Guadalupe River -- channel to Victoria, Texas. Draft feasibility report and environmental impact statement




U.S. Army Corps of Engineers, Galveston District

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U.S. Army Corps of Engineers


The purpose of this investigation has been to determine the need and advisability of enlarging the Federal project known as the Guadalupe River-Channel to Vicotria and its tributary, the Channel to Seadrift, for commercial navigation. The existing Federally maintained project provides for a sea level channel 9 feet deep by 100 feet wide that originates at the junction of the Gulf Intracoastal Waterway (GIWW) and extends northwestward across San Antonio Bay and then becomes landlocked. The channel terminates 34.6 miles from its origin at a turning basin 7 miles south of the city of Victoria. The Channel to Seadrift intersects the channel to Victoria about 6.5 miles from its origin. It is also a Federally maintained channel and is of the same dimensions as the Channel to Victoria. It extends about 2 miles northeastward from the Channel to Victoria to a turning basin near the town of Seadrift. The primary problems associated with navigation on the Channel to Victoria are the savings foregone from barges now transiting the channel light-loaded, safety, and the inaccessibility of the channel to fully loaded barges which could allow for more efficient movements of cargo. Problems stem from the inability to use fully loaded barges of the same capacity as those that travel the GIWW, which is 12 feet deep by 125 feet wide, and from unsafe passages of barges which commonly use the waterway. Because of the restricted channel width there is very little clearance between vessels when passing. The principal alternative investigated, which addresses the identified problems, is the enlargement of this channel to the same dimensions as the GIWW. Environmental concerns with this alternative relate primarily to the locations of disposal areas for deposit of materials dredged from the channel reach across San Antonio Bay. Navigational improvements to the channel to Seadrift were considered but were found to lack economic justification. Continued maintenance dredging of the Channel to Seadrift is warranted. The recommended plan for the Channel to Victoria is to modify the channel to 12 feet deep by 125 feet wide. Disposal of materials would be primarily in upland areas to minimize environmental problems. The recommended plan also includes the construction of a 60 acre leveed disposal site in San Antonio Bay with features to create a bird rookery and additional wetlands. The recommended plan has an estimated first cost of $20.5 million, of which $5.1 million, under traditional cost-sharing methods, would be required of the local sponsor primarily for disposal easements and levees and spillways. The remaining $15.4 million would be apportioned to the Federal government. Pending legislation in the Congress, however, would provide for full recovery of costs for construction, operation, and maintenance for most shallow-draft navigation projects. When this legislation is enacted, Corps of Engineers expenditures assigned to commercial waterway transportation for the Channel to Victoria will be subject to recovery through user fees. Average annual benefits, stemming from transportation savings, and average annual costs are $2.9 million and $1.9 million respectively, resulting in a benefit-to-cost ratio of 1.5.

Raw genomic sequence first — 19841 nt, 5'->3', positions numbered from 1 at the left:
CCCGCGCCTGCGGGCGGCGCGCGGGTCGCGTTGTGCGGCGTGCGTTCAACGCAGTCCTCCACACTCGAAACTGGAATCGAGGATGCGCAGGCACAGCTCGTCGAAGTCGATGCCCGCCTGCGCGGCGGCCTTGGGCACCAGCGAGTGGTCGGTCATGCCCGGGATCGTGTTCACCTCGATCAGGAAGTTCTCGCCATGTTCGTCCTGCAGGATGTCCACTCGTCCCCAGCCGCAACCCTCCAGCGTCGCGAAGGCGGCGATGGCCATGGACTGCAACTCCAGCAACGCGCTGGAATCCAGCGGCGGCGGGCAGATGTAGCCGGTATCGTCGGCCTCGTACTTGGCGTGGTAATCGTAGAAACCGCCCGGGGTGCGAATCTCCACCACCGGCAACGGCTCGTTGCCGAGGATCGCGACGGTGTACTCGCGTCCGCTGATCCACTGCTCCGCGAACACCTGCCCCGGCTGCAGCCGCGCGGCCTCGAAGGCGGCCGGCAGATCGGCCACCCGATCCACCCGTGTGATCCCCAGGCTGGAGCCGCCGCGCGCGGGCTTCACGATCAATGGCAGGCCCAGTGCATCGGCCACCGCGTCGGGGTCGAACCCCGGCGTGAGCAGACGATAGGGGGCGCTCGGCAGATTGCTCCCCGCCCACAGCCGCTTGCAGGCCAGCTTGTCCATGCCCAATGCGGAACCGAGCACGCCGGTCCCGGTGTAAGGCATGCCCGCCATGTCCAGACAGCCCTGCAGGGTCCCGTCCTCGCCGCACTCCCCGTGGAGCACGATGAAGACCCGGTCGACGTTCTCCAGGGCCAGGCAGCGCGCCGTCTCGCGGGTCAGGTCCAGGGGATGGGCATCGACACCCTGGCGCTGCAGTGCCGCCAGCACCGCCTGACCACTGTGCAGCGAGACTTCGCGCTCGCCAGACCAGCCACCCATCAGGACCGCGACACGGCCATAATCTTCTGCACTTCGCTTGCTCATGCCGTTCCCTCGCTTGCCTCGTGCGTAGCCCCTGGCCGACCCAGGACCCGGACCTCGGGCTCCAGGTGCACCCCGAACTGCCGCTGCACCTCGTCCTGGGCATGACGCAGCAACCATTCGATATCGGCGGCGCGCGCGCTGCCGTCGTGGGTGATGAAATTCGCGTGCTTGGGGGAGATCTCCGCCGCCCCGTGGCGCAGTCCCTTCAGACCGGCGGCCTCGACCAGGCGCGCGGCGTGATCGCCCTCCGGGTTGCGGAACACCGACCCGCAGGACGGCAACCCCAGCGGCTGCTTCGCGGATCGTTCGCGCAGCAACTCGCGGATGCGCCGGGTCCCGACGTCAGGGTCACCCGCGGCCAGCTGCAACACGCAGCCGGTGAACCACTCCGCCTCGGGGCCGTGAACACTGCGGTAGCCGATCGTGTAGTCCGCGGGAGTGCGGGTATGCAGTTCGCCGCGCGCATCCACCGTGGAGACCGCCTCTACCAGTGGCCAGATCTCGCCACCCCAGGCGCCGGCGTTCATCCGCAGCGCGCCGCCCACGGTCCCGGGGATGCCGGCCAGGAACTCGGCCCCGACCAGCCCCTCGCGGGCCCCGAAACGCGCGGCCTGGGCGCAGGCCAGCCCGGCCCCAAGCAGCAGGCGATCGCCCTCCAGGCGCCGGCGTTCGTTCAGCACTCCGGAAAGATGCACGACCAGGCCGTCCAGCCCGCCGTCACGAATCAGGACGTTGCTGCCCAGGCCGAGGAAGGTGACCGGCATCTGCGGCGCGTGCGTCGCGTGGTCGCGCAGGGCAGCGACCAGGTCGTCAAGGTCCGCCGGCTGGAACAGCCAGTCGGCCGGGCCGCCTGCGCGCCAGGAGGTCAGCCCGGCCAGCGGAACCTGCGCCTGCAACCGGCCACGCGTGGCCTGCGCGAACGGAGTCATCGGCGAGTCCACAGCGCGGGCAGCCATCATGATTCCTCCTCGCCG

80 p.


navigation, bays, rivers, channel maintenance, barges, environmental impact, dredge spoil, dredging, navigational channels